Fortunately, I moved to Nagano in 1997, just one year before the Nagano Winter Olympics. Perhaps the Japanese government thought that Canadians, being so used to the cold, would have no problem surviving in Nagano's winter weather—but I am actually a “samugari” (a person sensitive to the cold) from temperate Vancouver! When the Olympics started, I was assigned to the Nagano Olympic Organizing Committee Headquarters, where I worked as a translator, interpreter and foreign media coordinator, using English, French and Japanese. I gained a lot from this experience. In fact, my entire three-year tenure as a CIR in Koshoku City Hall was really rewarding, offering a crash course in local governance and cross-cultural communication that gave me extremely valuable and practical experiences.
After completing the JET Programme, I was then immersed in national Canadian politics as a parliamentary intern. I worked in the House of Commons for an opposition Member of Parliament, then for a dynamic young woman within the governing caucus. Finally, during the 2000 federal elections, I produced a gender equality analysis of the five (5) political party platforms (manifestos) for the Ministry of the Status of Women. Given my love of law and politics, from 2001-2003, I pursued a Master’s in Legal Studies at Carleton University to probe the patriarchal family law regulations in Canada, Québec and Japan that denied women from using their birth names after getting married. Moving from women’s subordination in the family to women’s political marginalization from parliamentary democracy, from 2003-2009, I looked for the answers to women’s democratic exclusion in Anglo-American and francophone political theory. During my PhD at the University of Ottawa, I found inspiration in critical conceptions of subjectivity and liberty, allowing me to assert that electoral laws institutionalizing greater balance across gender and generation stood to restore the legitimacy and salience of politics to contemporary generations. An imperative for the future viability of representative democracy, this approach focusses on the ethical leadership of political parties to candidate recruitment practices that are more genuinely competitive across diverse ideologies, regional communities, and different corporeal identities (Steele 2014).
(Steele’s chapter, “Diverse Political Identities and the Potential of Quota Systems: The Japanese Electoral System in Perspective,” appeared in eds. Mari Miura and Mikiko Eto, Gender Quotas in Comparative Perspectives: Understanding the Increase in Women Representatives, Akashi Shoten, 2014.)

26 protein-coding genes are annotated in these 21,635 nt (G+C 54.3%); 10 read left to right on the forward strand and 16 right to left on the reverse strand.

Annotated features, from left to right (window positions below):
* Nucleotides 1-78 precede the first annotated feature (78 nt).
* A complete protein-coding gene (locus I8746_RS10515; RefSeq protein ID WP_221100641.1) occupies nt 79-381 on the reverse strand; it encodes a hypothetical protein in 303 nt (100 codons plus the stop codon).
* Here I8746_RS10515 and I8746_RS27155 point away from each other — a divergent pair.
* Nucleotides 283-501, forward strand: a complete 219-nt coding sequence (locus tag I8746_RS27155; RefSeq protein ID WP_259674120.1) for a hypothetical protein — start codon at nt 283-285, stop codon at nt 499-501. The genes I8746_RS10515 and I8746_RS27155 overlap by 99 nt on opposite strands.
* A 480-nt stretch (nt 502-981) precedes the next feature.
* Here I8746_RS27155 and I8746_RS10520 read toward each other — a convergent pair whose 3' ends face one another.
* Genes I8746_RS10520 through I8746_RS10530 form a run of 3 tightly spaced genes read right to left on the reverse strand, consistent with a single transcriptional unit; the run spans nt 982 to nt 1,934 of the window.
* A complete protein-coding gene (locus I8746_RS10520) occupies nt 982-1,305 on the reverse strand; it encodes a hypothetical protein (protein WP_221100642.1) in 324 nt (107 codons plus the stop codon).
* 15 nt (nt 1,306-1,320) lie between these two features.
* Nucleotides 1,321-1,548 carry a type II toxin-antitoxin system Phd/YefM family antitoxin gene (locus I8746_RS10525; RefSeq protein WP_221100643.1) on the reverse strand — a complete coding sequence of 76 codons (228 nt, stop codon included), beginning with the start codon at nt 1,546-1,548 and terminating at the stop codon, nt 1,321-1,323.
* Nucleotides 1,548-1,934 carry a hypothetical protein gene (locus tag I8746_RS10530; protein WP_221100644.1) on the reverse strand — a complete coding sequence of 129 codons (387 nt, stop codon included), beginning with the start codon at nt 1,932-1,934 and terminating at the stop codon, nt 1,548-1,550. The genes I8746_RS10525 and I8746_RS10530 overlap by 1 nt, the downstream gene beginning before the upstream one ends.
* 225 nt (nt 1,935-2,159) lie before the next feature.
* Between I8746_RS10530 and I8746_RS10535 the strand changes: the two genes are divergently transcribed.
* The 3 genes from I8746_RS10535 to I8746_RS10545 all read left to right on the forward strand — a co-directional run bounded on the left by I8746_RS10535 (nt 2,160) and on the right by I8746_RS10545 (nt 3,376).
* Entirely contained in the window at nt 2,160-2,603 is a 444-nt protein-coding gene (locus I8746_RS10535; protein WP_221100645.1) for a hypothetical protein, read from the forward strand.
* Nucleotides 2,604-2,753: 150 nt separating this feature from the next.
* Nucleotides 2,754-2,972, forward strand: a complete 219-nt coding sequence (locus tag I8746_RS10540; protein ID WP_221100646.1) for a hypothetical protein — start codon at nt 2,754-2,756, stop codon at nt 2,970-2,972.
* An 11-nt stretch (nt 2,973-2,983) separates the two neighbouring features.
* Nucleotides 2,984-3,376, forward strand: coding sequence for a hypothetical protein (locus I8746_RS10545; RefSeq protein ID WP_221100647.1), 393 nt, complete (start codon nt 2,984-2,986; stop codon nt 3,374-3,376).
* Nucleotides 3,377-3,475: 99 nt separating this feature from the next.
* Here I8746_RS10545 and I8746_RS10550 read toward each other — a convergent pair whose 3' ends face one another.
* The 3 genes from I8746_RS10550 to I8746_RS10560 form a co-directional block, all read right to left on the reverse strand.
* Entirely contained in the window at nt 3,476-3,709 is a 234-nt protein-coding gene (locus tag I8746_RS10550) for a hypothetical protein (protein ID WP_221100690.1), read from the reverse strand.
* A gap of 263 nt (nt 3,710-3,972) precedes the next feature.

Dr. Steele traveled to Tohoku University's Graduate School of Law in Sendai, Japan, to gather data for her research at the University of Ottawa on electoral systems design and women’s representation. She was hosted by Tohoku University Professor Miyoko Tsujimura. As part of her research, she interviewed senior party officials and 18 women parliamentarians. Following the completion of her PhD in 2009, she applied for a two-year JSPS postdoctoral fellowship and was again hosted by Professor Tsujimura at the Tohoku University Global Center of Excellence (GCOE) Program on the theme of “Gender Equality and Multicultural Conviviality in the Age of Globalization.”
While I was at Tohoku University, I experienced the Great East Japan Earthquake with a seven-month old baby. Despite great support from my neighbours, after two days in a home without lifelines, I evacuated to the homes of my dear friends in Chikuma. This experience with extreme risk motivated me to spend the past six years focusing on the intersections of social diversity, risk governance, and disaster resilience in Japan. Disasters tend to exacerbate many human rights issues related to equality, social inclusion and access to public services. Promotion of disaster resilience is a key public policy that requires conscious feminist law reform advocacy to ensure that policy comes to grips with the diverse needs of both women and men. I am grateful for the participatory action research I have been able to pursue thanks to the generous collaboration of the Japan Women’s Network on Disaster Risk Reduction and of NPO Women’s Eye. I am grateful for support from the Institute, and also to the JSPS start-up grant that I received after my second child was born. These two stimulating projects have allowed me to track post-3.11 women’s representation through high-level law reform advocacy as well as through the grassroots leadership of young women in Tohoku.